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Are human actions part of evolution?

  1. Mar 18, 2016 #1
    Me and my friend were talking about human activities. She said that humans are creating pollution, killing so many animals creating an imbalance in food chain, global warming etc. In short we are making it worse for ourselves and other species. My reply was whatever humans do is a part of evolution (like we inherited the traits like selfishness to do these things and there is really not much we can do about it) and humans are not doing anything worse. Our actions may affect the evolution of ourselves and other species which is a different story. Is my argument correct?
     
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  3. Mar 18, 2016 #2

    Drakkith

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    Offhand I would agree with you. I find it very interesting (and not entirely unjustified) that we usually separate nature from ourselves. If one of the things evolution has done is to increase the intelligence of a species, it does make sense, at least to me, that whatever that species does with their intelligence could be considered a part of evolution in some manner.

    However I have to admit that I have only a small amount of knowledge about evolution, so don't take my opinion as anything close to fact.
     
  4. Mar 18, 2016 #3
    One would think that HBs inherited a drive to reproduce. Nevertheless contraceptives were developed and are widely used.

    While HBs may not be "doing anything worse" it seems not too much to ask for humans to show more foresight as to consequences than is shown by bacteria.

    To put it bluntly, "inherited traits" is a poor excuse for wanton destruction. I personally don't feel compelled or even inclined to do any such thing.

    By the way, wolves limit their reproduction rather more severely than do human beings, so such restraint is not unique. I would hope that humans would be able to show self-control at least equal to that practiced by wolves.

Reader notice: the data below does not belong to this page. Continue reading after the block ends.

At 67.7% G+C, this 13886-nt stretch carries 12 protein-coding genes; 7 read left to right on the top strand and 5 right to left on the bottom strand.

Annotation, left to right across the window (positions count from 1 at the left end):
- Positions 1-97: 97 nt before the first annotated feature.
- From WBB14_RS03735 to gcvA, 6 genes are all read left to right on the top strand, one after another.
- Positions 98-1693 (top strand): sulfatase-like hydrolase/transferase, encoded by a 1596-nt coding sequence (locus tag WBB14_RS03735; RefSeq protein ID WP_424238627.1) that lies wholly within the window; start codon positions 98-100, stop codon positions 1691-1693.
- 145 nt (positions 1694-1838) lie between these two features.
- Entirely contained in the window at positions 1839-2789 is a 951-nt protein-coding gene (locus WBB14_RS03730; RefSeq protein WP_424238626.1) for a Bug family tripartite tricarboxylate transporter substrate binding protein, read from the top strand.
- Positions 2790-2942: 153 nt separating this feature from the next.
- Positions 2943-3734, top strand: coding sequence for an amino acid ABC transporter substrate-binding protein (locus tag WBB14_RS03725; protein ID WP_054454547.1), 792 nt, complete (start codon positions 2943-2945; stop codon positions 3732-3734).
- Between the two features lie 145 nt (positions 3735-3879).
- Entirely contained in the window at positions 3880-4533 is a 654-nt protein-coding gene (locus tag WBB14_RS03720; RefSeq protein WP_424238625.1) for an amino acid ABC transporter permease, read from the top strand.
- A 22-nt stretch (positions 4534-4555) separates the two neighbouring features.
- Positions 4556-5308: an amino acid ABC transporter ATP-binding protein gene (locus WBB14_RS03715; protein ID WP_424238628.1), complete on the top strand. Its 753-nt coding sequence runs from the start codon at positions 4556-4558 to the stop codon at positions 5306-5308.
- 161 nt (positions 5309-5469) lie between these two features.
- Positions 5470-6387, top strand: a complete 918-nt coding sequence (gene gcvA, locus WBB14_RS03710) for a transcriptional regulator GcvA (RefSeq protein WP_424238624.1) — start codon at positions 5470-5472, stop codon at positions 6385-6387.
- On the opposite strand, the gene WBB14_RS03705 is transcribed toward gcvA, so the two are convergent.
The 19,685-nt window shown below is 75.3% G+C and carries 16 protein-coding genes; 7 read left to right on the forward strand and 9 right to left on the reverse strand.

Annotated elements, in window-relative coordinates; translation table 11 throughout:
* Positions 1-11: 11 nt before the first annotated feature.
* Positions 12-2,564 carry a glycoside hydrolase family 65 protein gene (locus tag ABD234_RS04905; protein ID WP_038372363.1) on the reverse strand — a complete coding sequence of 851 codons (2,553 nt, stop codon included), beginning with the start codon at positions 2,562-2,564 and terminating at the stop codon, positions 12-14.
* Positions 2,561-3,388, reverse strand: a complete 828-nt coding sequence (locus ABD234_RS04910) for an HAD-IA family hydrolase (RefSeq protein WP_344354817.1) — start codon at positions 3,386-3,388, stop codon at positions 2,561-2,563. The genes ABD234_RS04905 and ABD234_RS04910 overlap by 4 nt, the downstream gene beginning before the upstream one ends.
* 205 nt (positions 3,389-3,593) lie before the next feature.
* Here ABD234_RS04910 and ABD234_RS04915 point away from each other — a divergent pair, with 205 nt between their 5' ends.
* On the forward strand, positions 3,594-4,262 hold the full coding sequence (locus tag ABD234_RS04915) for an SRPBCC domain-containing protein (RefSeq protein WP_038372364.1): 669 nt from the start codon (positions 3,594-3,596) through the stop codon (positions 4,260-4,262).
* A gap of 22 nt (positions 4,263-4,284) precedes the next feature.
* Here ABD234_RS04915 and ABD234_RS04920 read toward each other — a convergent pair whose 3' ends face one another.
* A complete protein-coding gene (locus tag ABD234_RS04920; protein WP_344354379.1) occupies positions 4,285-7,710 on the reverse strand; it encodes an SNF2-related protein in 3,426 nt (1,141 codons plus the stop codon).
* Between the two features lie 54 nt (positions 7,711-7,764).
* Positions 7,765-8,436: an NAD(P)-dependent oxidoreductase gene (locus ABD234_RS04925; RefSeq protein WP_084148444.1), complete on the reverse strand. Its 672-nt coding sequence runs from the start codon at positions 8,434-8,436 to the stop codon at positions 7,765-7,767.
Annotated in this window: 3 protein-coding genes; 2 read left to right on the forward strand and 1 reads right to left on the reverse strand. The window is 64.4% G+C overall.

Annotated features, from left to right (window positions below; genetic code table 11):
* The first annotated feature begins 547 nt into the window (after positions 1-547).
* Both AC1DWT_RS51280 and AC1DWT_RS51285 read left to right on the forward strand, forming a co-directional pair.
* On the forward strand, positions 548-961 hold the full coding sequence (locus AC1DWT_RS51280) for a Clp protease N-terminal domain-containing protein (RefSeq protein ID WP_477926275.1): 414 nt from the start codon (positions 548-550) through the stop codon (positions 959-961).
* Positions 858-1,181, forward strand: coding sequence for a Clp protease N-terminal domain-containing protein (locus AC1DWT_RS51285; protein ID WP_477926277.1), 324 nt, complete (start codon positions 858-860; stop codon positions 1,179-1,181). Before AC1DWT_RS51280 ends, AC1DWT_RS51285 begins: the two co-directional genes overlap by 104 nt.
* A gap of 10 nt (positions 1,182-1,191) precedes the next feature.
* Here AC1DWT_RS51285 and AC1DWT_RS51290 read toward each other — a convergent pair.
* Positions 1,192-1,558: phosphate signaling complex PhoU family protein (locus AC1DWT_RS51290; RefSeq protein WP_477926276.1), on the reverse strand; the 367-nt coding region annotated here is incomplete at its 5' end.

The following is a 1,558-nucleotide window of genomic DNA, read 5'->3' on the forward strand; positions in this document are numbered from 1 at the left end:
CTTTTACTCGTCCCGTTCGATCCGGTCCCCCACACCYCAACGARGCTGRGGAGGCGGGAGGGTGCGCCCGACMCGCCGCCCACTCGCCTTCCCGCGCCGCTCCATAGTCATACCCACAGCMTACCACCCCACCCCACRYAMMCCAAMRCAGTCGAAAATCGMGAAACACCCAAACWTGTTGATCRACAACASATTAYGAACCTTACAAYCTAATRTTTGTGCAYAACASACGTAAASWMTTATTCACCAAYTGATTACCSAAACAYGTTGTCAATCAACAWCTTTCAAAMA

Last edited: Mar 18, 2016
  5. Mar 18, 2016 #4
    How is that an excuse? These traits might be more severe in those who do the destruction and you may not be inclined to do such things because your genes may not carry these traits. The population which is able to outlive and reproduce is going to spread those specific characteristics to its offspring. For the sake of argument, if most humans today are egocentric, would mean that selfishness is more successful in propagating itself to a species' offspring than altruism is. However whether this ecosystem would survive is a different story.
     
  6. Mar 18, 2016 #5
    Can you tell me how it can be justified if not entirely unjustified?
     
  7. Mar 18, 2016 #6

    Ygggdrasil

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    I don't think these are mutually exclusive. Organisms have certainly evolved to adapt to changes in the environment caused by human activities. However, many of these changes to the environment are happening at a very rapid pace, making it difficult for many organisms with long generation times to adapt. Extinctions, even mass extinctions, are certainly part of nature, but we should also remember that humans are subject to extinction as well.

    Perhaps this goes beyond biology to philosophy, but ultimately individuals and societies should be held responsible for their own actions. Human nature, if it is encoded by genes at all, is certainly subject to modification by cultural and environmental forces, so we should not think of our behavior as something beyond our control.
     
  8. Mar 18, 2016 #7
    Yes, I agree with all the above. But my question is are these activities of humans part of evolution? She was arguing they are not.
    Disregarding those environmental forces which are not under human control, the cultural forces are again from the variety of traits of human genes fighting for survival. isn't it?
     
  9. Mar 18, 2016 #8
    I'm not exactly sure what your question is, but perhaps the answer you're looking for is that, yes, everything is a relevant factor when it comes to evolution. Social evolution affects biological evolution and vice-versa. We have evolved a tendency toward selfishness but we have also evolved a sense of altruism and a protest against selfishness also. So there is something you can do about. You don't just have to throw up your hands and resign yourself to prospect that the world going to hell is an inevitability because humans evolved a "selfish gene." You can combat greed and harmful policy with more words and energy in another direction. That's how competition in natural selection works, at all levels.
     
  10. Mar 18, 2016 #9
    Evolution happens because some organisms adapt to changes in environment while others don't.
    It makes no difference to evolution what causes the environment to change. and evolution is not judgemental.
     
  11. Mar 19, 2016 #10

    Ygggdrasil

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    Very few human behaviors are innate. Our brains have evolved such that most of the connections form in response to lived experience and thus our brain wiring comes primarily from learning. Culture is something that societies can control and change.
     
  12. Mar 21, 2016 #11
    I do not think it's a matter of evolution in any sense of that word, other animals adapted to changes in environment symbiotically with balance and have a purpose, where as humans, "we change the environment" technological advancement for creature comfort and convenience. So if this is evolution what is the purpose? Are we the planets self destruct mechanism?